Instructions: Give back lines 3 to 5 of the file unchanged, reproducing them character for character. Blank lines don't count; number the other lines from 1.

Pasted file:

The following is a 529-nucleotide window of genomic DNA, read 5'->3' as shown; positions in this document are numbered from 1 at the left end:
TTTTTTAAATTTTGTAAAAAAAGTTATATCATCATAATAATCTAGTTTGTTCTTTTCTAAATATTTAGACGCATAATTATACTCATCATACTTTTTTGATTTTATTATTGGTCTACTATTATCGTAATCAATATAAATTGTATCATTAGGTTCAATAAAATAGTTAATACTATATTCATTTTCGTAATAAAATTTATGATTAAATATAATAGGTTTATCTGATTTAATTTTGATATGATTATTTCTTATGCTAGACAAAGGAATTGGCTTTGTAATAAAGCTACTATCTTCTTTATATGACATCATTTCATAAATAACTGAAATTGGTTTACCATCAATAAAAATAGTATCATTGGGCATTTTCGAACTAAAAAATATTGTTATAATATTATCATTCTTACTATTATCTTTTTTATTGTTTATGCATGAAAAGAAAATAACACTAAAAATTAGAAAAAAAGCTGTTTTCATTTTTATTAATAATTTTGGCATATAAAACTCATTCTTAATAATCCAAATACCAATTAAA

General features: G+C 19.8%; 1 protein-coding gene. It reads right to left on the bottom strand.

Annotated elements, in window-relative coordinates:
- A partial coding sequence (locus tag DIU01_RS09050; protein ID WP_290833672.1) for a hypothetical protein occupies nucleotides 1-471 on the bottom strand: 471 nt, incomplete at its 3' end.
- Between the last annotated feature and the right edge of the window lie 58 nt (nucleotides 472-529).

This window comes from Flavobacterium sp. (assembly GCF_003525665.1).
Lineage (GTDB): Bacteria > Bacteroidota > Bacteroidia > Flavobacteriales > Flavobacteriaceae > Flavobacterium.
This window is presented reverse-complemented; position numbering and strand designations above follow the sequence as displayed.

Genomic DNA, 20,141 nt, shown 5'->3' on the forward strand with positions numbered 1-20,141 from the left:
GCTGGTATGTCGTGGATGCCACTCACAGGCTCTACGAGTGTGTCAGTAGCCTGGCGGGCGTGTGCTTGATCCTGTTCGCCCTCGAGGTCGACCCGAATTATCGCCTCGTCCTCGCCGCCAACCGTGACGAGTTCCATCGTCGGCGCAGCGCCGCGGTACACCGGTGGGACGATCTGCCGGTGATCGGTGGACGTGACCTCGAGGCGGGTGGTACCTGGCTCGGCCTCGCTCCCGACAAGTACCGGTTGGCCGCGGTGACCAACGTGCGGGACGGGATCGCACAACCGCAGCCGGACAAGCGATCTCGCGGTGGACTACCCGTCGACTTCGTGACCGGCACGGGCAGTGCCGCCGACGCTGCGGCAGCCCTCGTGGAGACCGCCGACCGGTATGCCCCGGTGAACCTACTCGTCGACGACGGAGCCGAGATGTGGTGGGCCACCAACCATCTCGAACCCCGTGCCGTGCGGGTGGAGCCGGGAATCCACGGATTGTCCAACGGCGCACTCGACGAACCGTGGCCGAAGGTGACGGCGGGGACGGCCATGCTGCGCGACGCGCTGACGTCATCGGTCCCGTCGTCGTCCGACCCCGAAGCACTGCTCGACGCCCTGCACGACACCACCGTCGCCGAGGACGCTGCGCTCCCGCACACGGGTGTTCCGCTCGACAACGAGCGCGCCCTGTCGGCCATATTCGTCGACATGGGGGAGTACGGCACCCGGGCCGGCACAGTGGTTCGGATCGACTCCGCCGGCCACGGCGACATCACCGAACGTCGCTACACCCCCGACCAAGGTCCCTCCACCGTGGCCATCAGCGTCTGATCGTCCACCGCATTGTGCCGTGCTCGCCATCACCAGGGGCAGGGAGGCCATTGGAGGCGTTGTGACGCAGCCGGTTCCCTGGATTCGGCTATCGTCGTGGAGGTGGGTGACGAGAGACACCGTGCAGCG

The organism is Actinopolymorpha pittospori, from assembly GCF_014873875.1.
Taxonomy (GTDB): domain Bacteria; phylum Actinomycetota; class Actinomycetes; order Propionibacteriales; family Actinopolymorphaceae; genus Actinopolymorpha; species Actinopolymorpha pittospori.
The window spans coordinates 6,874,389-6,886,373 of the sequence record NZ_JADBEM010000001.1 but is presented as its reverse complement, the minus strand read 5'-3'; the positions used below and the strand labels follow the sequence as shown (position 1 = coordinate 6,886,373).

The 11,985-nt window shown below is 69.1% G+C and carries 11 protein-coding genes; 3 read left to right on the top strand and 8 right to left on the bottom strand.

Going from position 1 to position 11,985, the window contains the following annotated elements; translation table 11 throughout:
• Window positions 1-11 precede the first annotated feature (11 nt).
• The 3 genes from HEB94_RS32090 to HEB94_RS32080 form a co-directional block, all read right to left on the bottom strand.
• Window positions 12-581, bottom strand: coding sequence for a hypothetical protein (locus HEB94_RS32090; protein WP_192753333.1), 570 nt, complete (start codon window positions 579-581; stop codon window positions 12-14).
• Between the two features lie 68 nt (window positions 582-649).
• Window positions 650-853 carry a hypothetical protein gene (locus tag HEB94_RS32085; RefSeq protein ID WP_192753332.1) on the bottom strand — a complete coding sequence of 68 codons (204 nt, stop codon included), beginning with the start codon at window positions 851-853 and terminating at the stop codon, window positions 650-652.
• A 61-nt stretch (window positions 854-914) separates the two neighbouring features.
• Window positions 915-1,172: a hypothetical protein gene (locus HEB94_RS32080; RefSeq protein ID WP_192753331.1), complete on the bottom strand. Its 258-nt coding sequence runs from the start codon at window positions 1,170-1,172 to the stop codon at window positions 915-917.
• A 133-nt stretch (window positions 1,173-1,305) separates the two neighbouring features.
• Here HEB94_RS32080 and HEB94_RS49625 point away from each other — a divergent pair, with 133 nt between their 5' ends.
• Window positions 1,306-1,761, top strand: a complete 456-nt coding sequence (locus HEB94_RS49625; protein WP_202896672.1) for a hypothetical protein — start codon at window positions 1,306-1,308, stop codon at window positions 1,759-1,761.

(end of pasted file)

General features: G+C 19.8%; 1 protein-coding gene. It reads right to left on the bottom strand.

Annotated elements, in window-relative coordinates:
- A partial coding sequence (locus tag DIU01_RS09050; protein ID WP_290833672.1) for a hypothetical protein occupies nucleotides 1-471 on the bottom strand: 471 nt, incomplete at its 3' end.